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LGBT group fighting to keep anti-gay protest from pride parade

Lehava activists plan demonstration against Jerusalem march; gay parents ask police to keep them away

Judah Ari Gross is The Times of Israel's military correspondent.

People marching at a gay pride parade in Jerusalem on September 18, 2014. (Hadas Parush/Flash90)
People marching at a gay pride parade in Jerusalem on September 18, 2014. (Hadas Parush/Flash90)

LGBT activists turned to police on Thursday in a bid to have a protest by the ultra-nationalist Lehava group against the Jerusalem gay pride parade canceled.

Lehava members plan on holding a so-called “humanitarian” demonstration against the pride parade, which is scheduled for Thursday evening in the nation’s capital, the group’s leader Bentzi Gopshtain told Walla news site.

Activists will hold posters that read: “Mommy, where’s my daddy?” and “Daddy, where’s my mommy?”

The gay pride group, “The Council of Proud Parents,” requested that police not allow the group to demonstrate outside of the parade.

Lehava’s primary platform is opposition to relationships between Jews and non-Jews. Defense Minister Moshe Ya’alon has sought to have the group classified by the state as a terror organization after some of its members were charged with setting fire to a bilingual Hebrew-Arabic school in Jerusalem late last year.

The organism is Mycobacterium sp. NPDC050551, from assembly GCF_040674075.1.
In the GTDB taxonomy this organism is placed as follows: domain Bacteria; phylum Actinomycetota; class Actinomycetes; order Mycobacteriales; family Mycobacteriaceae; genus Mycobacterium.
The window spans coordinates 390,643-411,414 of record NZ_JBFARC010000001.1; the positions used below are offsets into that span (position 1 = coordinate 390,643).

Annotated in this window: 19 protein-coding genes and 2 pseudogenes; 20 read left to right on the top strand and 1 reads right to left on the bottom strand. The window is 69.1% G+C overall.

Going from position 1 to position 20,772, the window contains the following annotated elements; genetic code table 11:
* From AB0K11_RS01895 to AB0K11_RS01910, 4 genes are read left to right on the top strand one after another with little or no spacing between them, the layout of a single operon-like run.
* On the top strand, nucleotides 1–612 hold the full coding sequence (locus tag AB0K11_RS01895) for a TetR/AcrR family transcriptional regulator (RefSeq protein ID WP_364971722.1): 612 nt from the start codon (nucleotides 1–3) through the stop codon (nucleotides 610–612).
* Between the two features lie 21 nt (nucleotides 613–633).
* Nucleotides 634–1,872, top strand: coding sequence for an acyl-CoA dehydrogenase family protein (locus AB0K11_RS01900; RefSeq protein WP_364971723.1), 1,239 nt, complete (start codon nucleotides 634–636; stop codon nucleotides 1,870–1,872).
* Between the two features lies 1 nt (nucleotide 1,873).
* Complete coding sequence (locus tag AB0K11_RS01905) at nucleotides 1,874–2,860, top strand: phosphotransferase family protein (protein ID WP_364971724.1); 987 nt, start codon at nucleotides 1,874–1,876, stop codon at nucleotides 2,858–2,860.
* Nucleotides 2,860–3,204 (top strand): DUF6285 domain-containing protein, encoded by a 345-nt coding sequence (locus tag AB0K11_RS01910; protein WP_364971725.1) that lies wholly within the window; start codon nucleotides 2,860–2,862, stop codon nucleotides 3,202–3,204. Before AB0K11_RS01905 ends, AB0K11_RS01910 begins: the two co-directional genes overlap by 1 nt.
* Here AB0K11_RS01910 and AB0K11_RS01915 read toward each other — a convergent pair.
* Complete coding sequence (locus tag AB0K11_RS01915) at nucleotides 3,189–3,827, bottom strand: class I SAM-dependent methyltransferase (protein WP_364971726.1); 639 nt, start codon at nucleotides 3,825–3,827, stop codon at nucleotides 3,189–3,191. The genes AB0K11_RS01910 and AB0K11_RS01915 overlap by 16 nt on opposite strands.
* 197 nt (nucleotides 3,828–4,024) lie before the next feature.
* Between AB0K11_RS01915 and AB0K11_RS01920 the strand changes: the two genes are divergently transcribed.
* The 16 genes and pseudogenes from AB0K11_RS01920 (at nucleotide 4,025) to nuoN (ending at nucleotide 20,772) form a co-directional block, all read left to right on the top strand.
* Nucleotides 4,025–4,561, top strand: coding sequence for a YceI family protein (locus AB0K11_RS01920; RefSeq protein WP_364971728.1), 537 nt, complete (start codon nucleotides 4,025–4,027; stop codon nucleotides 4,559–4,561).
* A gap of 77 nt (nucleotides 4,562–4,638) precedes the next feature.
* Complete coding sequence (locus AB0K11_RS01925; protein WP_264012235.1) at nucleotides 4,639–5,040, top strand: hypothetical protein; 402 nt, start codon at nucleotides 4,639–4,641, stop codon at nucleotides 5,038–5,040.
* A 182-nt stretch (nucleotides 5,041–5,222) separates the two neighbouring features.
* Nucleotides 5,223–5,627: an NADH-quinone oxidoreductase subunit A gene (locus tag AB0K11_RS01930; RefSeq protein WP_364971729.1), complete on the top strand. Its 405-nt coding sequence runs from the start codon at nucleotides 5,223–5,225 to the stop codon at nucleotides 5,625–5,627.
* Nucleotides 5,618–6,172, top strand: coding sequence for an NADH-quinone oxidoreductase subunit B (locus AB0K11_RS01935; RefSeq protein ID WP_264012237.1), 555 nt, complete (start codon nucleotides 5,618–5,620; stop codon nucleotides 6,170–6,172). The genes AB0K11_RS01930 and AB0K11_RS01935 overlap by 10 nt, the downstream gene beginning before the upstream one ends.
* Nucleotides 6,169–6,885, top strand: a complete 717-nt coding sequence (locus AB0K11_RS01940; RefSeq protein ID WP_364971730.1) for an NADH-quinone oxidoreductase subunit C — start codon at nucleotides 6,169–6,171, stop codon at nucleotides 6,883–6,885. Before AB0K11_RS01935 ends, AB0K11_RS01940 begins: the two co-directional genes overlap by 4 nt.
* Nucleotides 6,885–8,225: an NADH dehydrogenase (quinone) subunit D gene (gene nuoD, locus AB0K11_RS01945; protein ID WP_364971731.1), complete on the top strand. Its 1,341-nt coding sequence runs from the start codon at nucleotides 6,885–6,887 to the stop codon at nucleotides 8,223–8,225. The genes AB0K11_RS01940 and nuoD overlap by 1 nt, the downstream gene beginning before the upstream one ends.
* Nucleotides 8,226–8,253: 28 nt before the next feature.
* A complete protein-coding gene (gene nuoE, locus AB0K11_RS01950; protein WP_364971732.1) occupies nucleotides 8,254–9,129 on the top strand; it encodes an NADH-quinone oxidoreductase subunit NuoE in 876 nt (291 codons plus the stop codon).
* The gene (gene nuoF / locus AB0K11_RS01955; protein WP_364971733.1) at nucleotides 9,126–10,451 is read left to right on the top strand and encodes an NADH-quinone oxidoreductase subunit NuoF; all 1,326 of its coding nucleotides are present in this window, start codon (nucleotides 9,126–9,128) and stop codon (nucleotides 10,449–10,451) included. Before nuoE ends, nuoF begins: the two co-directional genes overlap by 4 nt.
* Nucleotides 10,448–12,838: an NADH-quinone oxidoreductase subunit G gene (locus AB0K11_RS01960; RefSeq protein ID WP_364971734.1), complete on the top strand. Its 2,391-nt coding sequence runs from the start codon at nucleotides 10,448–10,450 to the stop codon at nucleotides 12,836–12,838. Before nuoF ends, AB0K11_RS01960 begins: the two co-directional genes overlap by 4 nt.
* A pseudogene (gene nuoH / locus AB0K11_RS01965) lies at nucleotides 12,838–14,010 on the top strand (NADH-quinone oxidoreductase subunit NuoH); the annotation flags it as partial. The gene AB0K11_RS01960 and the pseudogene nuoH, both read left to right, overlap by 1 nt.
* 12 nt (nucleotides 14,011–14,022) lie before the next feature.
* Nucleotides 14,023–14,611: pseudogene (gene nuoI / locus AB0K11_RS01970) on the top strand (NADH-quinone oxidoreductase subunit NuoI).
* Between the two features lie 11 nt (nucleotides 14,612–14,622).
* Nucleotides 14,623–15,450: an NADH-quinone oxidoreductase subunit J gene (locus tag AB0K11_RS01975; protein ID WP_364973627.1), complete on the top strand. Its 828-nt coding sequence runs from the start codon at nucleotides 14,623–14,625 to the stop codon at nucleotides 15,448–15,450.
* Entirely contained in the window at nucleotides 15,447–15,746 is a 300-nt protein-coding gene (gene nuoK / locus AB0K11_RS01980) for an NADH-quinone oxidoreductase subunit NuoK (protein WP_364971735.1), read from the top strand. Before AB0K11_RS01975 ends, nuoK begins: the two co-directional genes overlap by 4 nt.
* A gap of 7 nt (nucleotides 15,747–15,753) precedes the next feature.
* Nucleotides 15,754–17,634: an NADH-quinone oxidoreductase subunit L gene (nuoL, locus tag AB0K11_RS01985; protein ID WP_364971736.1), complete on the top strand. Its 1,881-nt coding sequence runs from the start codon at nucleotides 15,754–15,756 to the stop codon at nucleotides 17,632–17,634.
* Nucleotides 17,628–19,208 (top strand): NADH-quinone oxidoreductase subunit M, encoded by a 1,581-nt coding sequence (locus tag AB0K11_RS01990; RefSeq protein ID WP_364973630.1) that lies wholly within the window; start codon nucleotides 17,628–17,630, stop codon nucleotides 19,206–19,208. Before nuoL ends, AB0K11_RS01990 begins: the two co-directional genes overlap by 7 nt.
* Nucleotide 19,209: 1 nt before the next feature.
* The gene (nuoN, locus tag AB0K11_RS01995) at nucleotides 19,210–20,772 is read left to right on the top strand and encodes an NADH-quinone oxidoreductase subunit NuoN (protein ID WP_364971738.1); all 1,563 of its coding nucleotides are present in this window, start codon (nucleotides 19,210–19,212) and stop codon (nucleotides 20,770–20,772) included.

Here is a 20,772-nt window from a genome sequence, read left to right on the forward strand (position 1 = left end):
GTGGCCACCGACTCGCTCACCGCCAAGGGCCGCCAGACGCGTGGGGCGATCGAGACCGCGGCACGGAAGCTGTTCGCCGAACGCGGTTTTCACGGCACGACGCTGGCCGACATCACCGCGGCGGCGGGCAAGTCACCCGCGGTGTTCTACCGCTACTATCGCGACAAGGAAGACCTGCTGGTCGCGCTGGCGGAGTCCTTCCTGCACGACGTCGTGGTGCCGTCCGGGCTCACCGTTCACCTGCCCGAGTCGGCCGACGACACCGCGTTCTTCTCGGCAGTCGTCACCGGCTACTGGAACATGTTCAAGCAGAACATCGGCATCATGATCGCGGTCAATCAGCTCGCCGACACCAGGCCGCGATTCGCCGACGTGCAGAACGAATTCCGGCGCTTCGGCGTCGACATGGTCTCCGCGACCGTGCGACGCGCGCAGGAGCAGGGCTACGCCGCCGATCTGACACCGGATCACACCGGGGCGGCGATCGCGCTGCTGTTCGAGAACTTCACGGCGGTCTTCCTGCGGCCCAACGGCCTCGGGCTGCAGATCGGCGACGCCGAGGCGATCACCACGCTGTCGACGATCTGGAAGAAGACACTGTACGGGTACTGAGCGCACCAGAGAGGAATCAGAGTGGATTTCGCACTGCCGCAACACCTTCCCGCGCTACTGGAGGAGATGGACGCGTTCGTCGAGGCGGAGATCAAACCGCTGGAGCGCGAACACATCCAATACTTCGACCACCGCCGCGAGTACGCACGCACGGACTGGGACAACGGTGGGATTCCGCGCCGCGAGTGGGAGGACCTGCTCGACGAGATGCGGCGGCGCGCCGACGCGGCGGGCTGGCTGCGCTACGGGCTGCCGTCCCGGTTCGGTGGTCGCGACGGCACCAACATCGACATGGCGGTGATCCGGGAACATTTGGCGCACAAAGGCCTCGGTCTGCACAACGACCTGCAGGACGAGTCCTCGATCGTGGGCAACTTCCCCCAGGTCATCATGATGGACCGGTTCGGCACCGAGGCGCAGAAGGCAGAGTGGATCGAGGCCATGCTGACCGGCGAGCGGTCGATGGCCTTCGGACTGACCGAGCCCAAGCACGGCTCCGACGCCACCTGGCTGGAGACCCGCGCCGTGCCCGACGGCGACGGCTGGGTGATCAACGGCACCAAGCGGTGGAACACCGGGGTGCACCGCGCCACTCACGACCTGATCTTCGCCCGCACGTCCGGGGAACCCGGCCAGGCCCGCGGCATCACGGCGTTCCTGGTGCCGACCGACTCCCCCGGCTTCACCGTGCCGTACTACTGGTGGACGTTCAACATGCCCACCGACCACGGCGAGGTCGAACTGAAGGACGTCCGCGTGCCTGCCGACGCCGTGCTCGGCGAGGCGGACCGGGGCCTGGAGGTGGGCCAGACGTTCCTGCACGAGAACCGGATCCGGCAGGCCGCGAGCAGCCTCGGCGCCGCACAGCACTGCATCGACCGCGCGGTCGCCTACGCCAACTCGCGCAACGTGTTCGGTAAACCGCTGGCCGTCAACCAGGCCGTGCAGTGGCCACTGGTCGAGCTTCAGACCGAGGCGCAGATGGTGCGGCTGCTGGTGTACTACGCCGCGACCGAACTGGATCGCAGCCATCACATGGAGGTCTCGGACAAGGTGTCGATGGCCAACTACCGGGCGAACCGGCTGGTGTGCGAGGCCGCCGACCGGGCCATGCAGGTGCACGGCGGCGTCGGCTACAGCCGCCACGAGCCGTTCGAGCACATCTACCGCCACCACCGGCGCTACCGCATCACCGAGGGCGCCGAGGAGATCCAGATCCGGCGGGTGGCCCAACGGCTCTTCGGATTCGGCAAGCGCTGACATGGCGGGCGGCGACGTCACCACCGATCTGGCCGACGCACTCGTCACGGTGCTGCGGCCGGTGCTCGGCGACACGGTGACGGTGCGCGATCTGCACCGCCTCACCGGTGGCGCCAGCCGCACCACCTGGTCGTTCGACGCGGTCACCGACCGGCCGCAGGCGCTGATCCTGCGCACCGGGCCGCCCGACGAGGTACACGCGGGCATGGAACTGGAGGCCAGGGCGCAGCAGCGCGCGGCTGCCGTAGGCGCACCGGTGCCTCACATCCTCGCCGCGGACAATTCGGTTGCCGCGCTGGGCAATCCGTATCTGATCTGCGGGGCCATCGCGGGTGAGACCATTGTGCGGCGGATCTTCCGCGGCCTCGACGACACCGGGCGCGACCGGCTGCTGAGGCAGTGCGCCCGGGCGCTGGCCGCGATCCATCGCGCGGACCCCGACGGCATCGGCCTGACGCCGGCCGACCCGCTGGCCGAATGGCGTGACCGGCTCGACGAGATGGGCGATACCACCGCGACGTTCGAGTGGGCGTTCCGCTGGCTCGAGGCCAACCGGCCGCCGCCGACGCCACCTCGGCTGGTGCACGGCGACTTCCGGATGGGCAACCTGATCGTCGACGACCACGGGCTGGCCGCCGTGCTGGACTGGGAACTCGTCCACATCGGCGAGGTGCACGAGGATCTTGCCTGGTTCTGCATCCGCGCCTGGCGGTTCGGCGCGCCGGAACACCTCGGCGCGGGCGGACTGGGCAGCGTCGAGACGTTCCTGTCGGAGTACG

Lehava chairman Bentzi Gopshtain being taken to the Jerusalem Magistrate's Court on December 16, 2014. (Yonatan Sindel/Flash90)
Lehava chairman Bentzi Gopshtain being taken to the Jerusalem Magistrate’s Court on December 16, 2014. (Yonatan Sindel/Flash90)

“We stand aghast at the inflammatory path of the Lehava organization in their campaign to use our children [against us],” Ronen Kaplan, a member of the council, wrote on Thursday.

“The group intends to create, parallel to the Jerusalem pride parade, a ‘humanitarian’ demonstration, which will threaten and incite people to harm our children. It will not be possible for us to march freely in Jerusalem in the parade — families and individuals together — with the fear that something will befall our kids,” Kaplan said.

The police did not respond to a request for comment before publication.

The Jerusalem pride parade has often been the source of conflict in the 13 consecutive years that it has been organized, as some religious populations of the city consider homosexuality to be a sin.

During the pride parade 10 years ago, an ultra-Orthodox man stabbed three pride parade participants in 2005, yelling that he was on a mission from God.

The man, Yishai Schlissel, has completed his prison sentence and was recently released, Walla news reported.

The Jerusalem Police Department worked closely with organizers of the event to prevent such attacks from happening again. Organizers anticipate that some 5,000 people will take part in this year’s parade.

The parade is scheduled to begin at 5:00 p.m. and run from the capital’s Independence Park to Liberty Bell Park.

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